ATLANTA -- The scenario hasn't changed much from last year: the same two teams butting heads to claim pro football's top prize as the same TV network carries the big game. Only this time, prices have gone up.
NBC is charging $900,000 for a 30-second commercial during Super Bowl XXVIII in Atlanta, up from the $850,000 it was demanding last year. Just as fans clamored for tickets to see the Dallas Cowboys play the Buffalo Bills tomorrow, advertisers bought up the limited ad time weeks in advance.
Many fans are disappointed to see Dallas and Buffalo again this year, as they expect another drubbing of the Bills, who are 10-point underdogs. Many were hoping to see Joe Montana of the Kansas City Chiefs back in the big game, facing his old team, the San Francisco 49ers.
But for companies hawking their wares, it doesn't really matter who's playing, marketers say.
"No one wanted to see these two teams play," said Michael Koulermous, group creative director at New York ad agency McCann-Erickson, "but the whole world will still be watching."
About 130 million viewers, more than half the U.S. population, are expected to watch the Super Bowl. With 56 commercial spots during the game, it should generate in excess of $50 million in revenue for NBC. Even with the game, though, NBC is expected to lose about $90 million this year on its football contract.
The game's familiar cast of corporate characters are back. PepsiCo, Nike Inc., Reebok International Ltd., and McDonald's Corp. will be there. Goodyear Tire & Rubber Co. is revealing new traction features for its Aquatred tires. Anheuser-Busch Cos. will return with Bud Bowl VI, its annual contest between Budweiser and Bud Lite that is bordering on cult status.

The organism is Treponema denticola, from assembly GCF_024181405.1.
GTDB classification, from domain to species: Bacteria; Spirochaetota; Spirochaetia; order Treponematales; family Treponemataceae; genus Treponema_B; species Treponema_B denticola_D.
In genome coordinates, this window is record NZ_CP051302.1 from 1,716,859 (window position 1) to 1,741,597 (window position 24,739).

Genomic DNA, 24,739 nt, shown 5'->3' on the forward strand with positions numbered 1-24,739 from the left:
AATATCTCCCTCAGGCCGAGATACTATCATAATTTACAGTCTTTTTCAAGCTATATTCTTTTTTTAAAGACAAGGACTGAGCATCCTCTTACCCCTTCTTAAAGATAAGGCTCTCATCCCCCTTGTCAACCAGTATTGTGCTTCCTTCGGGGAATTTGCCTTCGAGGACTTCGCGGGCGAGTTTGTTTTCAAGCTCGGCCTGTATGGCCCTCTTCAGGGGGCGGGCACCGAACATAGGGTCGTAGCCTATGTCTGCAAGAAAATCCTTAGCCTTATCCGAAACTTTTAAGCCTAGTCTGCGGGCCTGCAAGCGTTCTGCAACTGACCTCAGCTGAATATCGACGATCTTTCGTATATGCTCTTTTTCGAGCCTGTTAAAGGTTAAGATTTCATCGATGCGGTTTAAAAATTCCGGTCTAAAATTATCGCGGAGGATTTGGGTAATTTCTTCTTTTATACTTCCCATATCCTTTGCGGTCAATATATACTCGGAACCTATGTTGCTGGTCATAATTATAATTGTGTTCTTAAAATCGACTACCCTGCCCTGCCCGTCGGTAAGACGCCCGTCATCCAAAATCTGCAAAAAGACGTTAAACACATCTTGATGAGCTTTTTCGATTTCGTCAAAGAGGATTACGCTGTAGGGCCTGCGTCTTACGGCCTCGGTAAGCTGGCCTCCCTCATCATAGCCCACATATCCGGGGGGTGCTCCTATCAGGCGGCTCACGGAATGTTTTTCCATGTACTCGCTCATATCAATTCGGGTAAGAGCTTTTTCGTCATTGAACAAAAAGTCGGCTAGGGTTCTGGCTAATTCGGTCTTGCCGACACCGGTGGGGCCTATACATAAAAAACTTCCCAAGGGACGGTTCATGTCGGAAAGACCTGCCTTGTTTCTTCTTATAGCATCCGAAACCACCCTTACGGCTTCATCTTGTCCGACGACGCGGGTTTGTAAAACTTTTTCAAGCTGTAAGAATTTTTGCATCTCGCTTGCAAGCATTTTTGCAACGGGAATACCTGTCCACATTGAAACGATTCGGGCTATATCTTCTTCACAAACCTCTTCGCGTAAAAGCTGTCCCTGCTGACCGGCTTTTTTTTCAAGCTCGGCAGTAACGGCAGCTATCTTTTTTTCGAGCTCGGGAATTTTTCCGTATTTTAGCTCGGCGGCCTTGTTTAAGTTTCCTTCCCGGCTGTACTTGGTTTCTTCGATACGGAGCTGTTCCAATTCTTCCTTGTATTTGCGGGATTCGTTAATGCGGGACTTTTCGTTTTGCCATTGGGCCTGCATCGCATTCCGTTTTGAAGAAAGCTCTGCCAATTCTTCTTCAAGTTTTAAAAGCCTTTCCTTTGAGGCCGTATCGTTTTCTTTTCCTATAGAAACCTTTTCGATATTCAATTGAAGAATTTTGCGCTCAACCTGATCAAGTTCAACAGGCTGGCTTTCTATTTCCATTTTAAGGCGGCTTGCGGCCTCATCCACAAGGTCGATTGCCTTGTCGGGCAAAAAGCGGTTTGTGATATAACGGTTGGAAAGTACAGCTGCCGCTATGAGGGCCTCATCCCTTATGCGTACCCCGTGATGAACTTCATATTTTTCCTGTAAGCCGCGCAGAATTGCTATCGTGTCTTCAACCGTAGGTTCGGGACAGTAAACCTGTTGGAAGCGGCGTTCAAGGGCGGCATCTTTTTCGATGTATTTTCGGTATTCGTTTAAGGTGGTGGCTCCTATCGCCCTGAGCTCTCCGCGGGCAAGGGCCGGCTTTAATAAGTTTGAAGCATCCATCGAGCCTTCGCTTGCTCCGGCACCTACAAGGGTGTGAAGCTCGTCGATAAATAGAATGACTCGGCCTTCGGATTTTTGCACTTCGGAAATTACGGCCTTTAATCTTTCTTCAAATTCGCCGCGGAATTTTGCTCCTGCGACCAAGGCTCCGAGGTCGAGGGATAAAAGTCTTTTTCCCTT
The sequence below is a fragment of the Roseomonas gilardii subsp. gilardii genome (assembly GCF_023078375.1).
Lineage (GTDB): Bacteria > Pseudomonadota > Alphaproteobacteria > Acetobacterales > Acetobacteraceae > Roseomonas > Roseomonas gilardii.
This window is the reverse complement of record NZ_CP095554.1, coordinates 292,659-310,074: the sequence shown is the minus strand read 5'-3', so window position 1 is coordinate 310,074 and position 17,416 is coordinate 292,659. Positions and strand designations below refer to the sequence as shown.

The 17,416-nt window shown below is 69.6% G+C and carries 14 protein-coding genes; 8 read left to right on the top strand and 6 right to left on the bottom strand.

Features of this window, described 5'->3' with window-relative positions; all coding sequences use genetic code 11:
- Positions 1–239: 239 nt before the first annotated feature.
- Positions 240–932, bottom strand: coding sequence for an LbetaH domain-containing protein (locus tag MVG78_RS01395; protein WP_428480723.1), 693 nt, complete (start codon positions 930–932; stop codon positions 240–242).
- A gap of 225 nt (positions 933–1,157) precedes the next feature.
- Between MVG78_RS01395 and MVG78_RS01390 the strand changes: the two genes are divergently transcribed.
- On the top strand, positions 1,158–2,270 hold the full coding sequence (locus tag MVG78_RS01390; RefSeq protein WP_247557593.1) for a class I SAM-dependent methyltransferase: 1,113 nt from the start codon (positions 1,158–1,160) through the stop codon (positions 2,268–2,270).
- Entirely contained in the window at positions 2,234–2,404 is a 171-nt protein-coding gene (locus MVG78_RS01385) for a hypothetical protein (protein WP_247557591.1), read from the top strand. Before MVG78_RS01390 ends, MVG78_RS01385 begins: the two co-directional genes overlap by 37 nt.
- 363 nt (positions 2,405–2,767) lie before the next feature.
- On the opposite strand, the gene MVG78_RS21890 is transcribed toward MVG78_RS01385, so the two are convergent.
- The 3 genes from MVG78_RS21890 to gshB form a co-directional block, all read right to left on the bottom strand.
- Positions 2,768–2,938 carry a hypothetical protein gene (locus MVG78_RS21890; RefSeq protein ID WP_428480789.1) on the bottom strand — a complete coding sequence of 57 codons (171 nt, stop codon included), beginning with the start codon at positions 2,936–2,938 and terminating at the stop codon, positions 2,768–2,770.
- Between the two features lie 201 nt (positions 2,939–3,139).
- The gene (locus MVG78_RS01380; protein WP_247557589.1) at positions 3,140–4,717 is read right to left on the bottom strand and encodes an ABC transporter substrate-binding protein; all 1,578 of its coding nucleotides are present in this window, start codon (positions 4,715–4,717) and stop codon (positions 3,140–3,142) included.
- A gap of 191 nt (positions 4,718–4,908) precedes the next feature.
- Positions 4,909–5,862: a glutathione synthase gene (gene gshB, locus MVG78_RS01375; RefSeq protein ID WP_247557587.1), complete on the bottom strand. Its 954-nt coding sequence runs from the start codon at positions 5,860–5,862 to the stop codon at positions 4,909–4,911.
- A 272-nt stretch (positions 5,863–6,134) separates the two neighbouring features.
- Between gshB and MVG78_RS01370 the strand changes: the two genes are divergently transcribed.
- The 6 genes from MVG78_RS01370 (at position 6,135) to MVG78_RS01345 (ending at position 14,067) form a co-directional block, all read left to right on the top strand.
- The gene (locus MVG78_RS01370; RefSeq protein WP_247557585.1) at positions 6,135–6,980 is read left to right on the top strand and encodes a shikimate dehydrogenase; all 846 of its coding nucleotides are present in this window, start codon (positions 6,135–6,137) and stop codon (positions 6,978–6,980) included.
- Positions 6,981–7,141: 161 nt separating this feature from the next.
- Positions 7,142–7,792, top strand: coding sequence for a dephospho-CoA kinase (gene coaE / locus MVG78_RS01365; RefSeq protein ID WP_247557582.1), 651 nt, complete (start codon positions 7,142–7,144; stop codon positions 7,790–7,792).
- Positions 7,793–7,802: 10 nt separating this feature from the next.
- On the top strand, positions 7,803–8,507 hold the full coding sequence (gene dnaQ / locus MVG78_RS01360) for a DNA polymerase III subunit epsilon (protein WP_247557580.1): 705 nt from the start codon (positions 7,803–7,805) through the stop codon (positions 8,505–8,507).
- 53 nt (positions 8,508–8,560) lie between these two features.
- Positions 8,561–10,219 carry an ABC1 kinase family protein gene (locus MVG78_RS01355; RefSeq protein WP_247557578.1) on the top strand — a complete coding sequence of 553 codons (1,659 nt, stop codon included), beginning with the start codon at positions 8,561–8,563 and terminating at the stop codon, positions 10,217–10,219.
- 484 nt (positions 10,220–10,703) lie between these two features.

One notable absentee is Coca-Cola Co. Instead of advertising during the Super Bowl, it is creating a TV show about it.
Through two cable networks, SportSouth and Prime Sports, Coke is presenting "Coca-Cola Big TV," four days of programming that lead right up to game time. Pepsi spent roughly $7 million on a high-profile campaign during last year's Super Bowl introducing Crystal Pepsi, whose sales have disappointed. Still, Pepsi is back in force, buying more than 6 minutes of commercial time.
The company will run spots for its primary Pepsi brand, including one produced by BBDO Worldwide. In it, super model Cindy Crawford turns into Rodney Dangerfield after being submerged in a Pepsi "Deprivation Tank" for a month by a wacky professor played by Michael Richards -- better known as Kramer on NBC's "Seinfeld."
Celebrity sports endorsers again will play a big role. The retired Michael Jordan leads the way, pushing sneakers for Nike and hamburgers for McDonald's.